Israeli Artist Releases Video: Priestly Blessing Sung to Gospel

The Blessing from the Bible used by the priests to bless Israel and by parents to bless their children is now presented to the world with a Gospel twist.

Israel Portnoy has appeared at several Day to Praise events hosted by The Center for Jewish–Christian Understanding and Cooperation (CJCUC).  The initiative takes to form in an annual event on Yom Ha’atzmaut (Israel’s Independence Day) in which Christians worldwide are called on and invited to recite Hallel (Psalms 113–118) with the Jewish People in a celebration to praise God for the State of Israel. Portnoy performs music with his brother, Mendy.

In his most recent release, Portnoy Birkat Kohanim, the Kohanic blessing. David Nekrutman, the director of the CJCUC explained the motive behind the song.

“The Portnoy brothers are very supportive of connecting with pro-Israel Christians but they do it through song,” Nekrutman said. “Sruli (a nickname for Israel) composed this song over a decade ago but only released it this week.

Jewish worshippers cover themselves with prayer shawls as they pray in front of the Western Wall. (Credit: Noam Revkin Fenton/Flash90)

“I never put it out there as I never felt fully able to stand behind it so I told myself all kinds of excuses like ‘the world doesn’t like my take on Jewish music’ and ‘I’ll make music which is more universal instead,” Portnoy said. The spark to release the song was seeing that the Koihanic blessing, a twice-yearly event that attracts tens of thousands and held on Monday, was severely restricted this year due to the pandemic and only a few dozen people attended.”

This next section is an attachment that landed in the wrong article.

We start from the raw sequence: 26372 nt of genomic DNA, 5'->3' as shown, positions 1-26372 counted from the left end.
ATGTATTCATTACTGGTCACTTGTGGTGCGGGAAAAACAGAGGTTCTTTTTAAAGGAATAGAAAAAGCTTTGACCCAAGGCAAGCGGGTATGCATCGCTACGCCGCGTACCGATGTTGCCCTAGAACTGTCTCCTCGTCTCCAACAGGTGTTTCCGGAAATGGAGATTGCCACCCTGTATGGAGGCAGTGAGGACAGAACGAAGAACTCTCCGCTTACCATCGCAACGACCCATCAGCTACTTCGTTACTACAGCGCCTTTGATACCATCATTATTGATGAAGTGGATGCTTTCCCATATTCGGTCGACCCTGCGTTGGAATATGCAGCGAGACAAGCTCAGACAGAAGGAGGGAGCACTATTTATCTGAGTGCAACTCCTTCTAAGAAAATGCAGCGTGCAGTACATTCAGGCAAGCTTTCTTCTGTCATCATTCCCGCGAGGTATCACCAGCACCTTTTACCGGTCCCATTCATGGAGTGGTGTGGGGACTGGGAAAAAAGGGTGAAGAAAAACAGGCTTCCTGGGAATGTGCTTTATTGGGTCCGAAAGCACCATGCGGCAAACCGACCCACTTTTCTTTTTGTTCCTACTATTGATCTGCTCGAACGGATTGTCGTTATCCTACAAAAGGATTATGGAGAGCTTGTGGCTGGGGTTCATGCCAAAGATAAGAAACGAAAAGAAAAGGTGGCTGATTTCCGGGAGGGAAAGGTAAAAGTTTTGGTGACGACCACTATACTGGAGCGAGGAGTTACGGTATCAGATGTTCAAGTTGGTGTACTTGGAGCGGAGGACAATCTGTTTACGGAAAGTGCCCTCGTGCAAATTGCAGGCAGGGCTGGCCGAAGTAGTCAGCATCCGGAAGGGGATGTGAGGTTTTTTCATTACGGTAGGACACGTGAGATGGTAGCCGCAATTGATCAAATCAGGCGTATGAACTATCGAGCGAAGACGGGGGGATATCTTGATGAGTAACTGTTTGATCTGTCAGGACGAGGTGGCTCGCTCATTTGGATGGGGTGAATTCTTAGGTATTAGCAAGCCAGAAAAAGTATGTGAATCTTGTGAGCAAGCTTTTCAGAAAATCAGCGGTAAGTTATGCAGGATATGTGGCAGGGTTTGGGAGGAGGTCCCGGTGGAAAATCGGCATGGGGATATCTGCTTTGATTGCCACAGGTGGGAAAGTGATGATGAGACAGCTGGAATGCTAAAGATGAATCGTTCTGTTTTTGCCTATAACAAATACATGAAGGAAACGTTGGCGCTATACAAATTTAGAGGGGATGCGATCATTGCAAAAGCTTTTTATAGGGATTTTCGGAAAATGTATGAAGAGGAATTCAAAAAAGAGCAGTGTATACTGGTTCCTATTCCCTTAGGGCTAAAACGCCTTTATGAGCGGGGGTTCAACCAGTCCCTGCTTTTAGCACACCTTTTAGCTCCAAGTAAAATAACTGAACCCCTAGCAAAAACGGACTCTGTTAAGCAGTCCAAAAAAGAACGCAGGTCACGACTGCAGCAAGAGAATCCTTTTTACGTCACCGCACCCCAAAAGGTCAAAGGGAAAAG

The song is based on the Priestly Blessing from Numbers 6:23-27

May the LORD bless you and guard you,

May the LORD make His face shed light upon you and be gracious unto you,

May the LORD lift up His face unto you and give you peace.

Portnoy’s version of the blessing was heavily influenced by gospel music, an approach that is normally not used in Jewish music,” Nekrutman explained, noting that the background vocals for the new song were performed by black gospel singers. “This was their approach at our Day to Praise events.”

Nekrutman frequently teaches Christians the Kohanic blessing, emphasizing that this is done in strict accordance with Jewish law.

“The blessing was said by Kohanim in the Temple but the blessing is an intimate part of Jewish households,” Nekrutman said. “These are the words that parents use to bless their children on the Sabbath evening. The message of the prayer is explicitly one of peace.”

The Portnoy Brothers are currently working on a prayer based musical album that will present an entirely new approach to Jewish music. 

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